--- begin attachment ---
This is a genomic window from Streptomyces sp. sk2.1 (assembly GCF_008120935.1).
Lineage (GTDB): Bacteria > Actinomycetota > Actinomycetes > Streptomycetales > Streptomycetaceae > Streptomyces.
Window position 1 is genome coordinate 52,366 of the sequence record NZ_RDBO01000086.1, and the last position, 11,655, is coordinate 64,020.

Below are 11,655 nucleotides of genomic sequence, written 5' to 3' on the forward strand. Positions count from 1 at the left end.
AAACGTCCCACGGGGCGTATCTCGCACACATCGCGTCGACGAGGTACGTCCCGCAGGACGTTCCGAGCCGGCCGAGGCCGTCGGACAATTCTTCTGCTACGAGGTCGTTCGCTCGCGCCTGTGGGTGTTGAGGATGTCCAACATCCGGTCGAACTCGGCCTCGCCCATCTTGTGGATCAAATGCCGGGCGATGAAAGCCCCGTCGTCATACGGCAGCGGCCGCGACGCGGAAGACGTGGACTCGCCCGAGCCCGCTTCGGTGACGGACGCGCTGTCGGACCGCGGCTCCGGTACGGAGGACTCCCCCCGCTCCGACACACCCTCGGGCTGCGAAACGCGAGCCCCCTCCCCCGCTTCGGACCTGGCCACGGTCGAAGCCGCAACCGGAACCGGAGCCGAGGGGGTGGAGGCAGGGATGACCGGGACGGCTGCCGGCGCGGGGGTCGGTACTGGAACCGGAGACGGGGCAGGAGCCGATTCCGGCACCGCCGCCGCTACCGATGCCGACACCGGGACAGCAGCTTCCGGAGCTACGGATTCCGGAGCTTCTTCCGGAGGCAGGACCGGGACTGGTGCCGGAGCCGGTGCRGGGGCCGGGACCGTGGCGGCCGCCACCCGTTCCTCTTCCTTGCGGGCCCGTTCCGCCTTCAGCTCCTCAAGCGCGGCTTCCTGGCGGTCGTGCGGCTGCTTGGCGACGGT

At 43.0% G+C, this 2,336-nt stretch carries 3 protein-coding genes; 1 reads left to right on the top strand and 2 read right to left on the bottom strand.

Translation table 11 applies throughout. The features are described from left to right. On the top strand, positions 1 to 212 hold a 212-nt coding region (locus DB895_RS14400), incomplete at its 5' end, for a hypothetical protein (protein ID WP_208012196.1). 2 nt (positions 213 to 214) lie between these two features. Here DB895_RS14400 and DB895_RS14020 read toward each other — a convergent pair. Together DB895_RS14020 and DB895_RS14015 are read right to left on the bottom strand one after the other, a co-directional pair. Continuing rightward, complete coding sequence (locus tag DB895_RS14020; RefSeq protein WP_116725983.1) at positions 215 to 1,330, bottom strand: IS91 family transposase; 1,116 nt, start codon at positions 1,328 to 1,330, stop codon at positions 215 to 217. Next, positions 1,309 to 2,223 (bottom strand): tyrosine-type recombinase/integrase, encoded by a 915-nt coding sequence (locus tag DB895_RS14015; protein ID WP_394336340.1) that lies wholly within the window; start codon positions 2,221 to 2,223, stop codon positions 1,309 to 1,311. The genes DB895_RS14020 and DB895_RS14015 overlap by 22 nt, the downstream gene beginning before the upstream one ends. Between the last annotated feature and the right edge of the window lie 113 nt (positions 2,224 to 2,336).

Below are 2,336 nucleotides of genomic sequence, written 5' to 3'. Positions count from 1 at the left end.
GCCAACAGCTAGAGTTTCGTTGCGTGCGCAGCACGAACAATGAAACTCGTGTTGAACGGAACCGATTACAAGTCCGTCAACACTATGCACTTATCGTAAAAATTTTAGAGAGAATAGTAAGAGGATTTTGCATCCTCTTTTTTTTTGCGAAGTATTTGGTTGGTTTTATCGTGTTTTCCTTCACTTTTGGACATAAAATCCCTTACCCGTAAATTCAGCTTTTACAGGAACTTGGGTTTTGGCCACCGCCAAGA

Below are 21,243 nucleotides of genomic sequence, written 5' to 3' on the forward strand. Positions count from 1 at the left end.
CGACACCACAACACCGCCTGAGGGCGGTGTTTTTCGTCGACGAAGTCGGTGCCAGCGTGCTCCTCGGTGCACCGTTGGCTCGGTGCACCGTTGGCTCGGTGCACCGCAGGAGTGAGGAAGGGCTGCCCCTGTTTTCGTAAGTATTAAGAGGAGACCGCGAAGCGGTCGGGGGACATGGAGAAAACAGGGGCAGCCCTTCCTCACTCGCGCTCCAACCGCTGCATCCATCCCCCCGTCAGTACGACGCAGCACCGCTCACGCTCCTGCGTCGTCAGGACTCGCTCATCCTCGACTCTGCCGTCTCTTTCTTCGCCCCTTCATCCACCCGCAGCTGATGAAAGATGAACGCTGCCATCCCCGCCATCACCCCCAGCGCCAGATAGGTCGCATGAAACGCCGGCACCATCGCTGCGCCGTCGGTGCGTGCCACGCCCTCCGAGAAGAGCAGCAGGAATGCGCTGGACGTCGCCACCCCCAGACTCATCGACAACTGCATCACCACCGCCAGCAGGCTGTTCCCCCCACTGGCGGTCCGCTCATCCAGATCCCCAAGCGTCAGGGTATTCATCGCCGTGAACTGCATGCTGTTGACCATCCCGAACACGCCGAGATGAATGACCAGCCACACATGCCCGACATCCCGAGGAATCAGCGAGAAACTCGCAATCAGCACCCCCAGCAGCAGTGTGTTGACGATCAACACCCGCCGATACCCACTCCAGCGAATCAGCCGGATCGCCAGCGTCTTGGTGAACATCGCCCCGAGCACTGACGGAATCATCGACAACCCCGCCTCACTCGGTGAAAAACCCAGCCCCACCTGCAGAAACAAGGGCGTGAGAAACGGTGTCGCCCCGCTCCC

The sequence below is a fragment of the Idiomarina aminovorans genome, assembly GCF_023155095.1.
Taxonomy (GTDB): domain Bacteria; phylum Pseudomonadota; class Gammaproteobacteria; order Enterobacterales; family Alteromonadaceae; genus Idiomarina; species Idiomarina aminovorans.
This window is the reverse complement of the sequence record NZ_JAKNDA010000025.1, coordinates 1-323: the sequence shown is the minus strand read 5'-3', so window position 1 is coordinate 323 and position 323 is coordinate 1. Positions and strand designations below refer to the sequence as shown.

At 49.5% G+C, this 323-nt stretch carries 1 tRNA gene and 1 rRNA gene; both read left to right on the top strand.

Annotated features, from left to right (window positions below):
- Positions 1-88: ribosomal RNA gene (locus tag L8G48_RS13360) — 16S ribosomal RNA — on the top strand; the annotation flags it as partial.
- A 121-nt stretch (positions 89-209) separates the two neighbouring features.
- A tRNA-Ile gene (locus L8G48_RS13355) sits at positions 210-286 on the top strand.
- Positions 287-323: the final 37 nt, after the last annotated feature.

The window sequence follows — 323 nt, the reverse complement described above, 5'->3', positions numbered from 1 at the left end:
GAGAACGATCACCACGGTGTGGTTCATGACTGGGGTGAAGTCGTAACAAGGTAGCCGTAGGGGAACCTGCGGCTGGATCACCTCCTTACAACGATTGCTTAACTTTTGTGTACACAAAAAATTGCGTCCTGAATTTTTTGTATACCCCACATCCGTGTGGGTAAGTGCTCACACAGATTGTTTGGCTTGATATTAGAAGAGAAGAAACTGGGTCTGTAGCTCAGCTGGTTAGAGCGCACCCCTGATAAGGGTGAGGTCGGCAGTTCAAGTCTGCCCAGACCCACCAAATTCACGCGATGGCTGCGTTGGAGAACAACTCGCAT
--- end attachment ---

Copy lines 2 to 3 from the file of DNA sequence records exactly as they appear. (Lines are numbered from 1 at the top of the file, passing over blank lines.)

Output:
Lineage (GTDB): Bacteria > Actinomycetota > Actinomycetes > Streptomycetales > Streptomycetaceae > Streptomyces.
Window position 1 is genome coordinate 52,366 of the sequence record NZ_RDBO01000086.1, and the last position, 11,655, is coordinate 64,020.